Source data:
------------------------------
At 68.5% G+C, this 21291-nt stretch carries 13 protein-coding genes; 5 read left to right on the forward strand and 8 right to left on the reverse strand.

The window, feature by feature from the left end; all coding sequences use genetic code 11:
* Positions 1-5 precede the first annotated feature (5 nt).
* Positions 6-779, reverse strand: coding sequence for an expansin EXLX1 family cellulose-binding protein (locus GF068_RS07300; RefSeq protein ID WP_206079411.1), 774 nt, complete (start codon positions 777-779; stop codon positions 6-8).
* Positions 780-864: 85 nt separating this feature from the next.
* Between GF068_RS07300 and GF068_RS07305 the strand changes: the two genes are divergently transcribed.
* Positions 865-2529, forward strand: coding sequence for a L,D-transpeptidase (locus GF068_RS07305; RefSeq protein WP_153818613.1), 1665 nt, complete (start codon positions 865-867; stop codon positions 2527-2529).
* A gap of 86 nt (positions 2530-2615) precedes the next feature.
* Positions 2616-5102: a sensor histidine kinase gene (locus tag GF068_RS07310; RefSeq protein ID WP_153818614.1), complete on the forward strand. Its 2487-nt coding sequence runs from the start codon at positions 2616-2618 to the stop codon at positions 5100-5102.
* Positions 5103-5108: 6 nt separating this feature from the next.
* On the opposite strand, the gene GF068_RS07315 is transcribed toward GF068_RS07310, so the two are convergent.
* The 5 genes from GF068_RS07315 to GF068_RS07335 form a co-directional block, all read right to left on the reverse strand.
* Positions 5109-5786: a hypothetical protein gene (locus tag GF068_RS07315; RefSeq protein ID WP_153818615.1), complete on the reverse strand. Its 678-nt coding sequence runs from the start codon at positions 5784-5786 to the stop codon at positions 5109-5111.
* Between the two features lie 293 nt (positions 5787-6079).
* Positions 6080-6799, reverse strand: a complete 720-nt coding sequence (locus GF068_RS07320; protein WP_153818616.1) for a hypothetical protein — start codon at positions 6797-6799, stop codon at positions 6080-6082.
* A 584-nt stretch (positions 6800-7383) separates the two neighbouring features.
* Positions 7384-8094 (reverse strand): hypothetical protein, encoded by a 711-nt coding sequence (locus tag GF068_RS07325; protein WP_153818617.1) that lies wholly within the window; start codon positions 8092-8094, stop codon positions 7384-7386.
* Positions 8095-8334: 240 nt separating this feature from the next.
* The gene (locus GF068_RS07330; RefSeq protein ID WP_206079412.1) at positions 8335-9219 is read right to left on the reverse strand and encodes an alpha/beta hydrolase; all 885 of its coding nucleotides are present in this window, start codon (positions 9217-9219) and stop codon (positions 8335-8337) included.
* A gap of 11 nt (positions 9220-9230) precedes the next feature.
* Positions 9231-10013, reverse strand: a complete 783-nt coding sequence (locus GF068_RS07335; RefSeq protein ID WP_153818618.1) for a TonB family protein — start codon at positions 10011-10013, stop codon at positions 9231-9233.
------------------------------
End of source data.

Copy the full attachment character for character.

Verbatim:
At 68.5% G+C, this 21291-nt stretch carries 13 protein-coding genes; 5 read left to right on the forward strand and 8 right to left on the reverse strand.

The window, feature by feature from the left end; all coding sequences use genetic code 11:
* Positions 1-5 precede the first annotated feature (5 nt).
* Positions 6-779, reverse strand: coding sequence for an expansin EXLX1 family cellulose-binding protein (locus GF068_RS07300; RefSeq protein ID WP_206079411.1), 774 nt, complete (start codon positions 777-779; stop codon positions 6-8).
* Positions 780-864: 85 nt separating this feature from the next.
* Between GF068_RS07300 and GF068_RS07305 the strand changes: the two genes are divergently transcribed.
* Positions 865-2529, forward strand: coding sequence for a L,D-transpeptidase (locus GF068_RS07305; RefSeq protein WP_153818613.1), 1665 nt, complete (start codon positions 865-867; stop codon positions 2527-2529).
* A gap of 86 nt (positions 2530-2615) precedes the next feature.
* Positions 2616-5102: a sensor histidine kinase gene (locus tag GF068_RS07310; RefSeq protein ID WP_153818614.1), complete on the forward strand. Its 2487-nt coding sequence runs from the start codon at positions 2616-2618 to the stop codon at positions 5100-5102.
* Positions 5103-5108: 6 nt separating this feature from the next.
* On the opposite strand, the gene GF068_RS07315 is transcribed toward GF068_RS07310, so the two are convergent.
* The 5 genes from GF068_RS07315 to GF068_RS07335 form a co-directional block, all read right to left on the reverse strand.
* Positions 5109-5786: a hypothetical protein gene (locus tag GF068_RS07315; RefSeq protein ID WP_153818615.1), complete on the reverse strand. Its 678-nt coding sequence runs from the start codon at positions 5784-5786 to the stop codon at positions 5109-5111.
* Between the two features lie 293 nt (positions 5787-6079).
* Positions 6080-6799, reverse strand: a complete 720-nt coding sequence (locus GF068_RS07320; protein WP_153818616.1) for a hypothetical protein — start codon at positions 6797-6799, stop codon at positions 6080-6082.
* A 584-nt stretch (positions 6800-7383) separates the two neighbouring features.
* Positions 7384-8094 (reverse strand): hypothetical protein, encoded by a 711-nt coding sequence (locus tag GF068_RS07325; protein WP_153818617.1) that lies wholly within the window; start codon positions 8092-8094, stop codon positions 7384-7386.
* Positions 8095-8334: 240 nt separating this feature from the next.
* The gene (locus GF068_RS07330; RefSeq protein ID WP_206079412.1) at positions 8335-9219 is read right to left on the reverse strand and encodes an alpha/beta hydrolase; all 885 of its coding nucleotides are present in this window, start codon (positions 9217-9219) and stop codon (positions 8335-8337) included.
* A gap of 11 nt (positions 9220-9230) precedes the next feature.
* Positions 9231-10013, reverse strand: a complete 783-nt coding sequence (locus GF068_RS07335; RefSeq protein ID WP_153818618.1) for a TonB family protein — start codon at positions 10011-10013, stop codon at positions 9231-9233.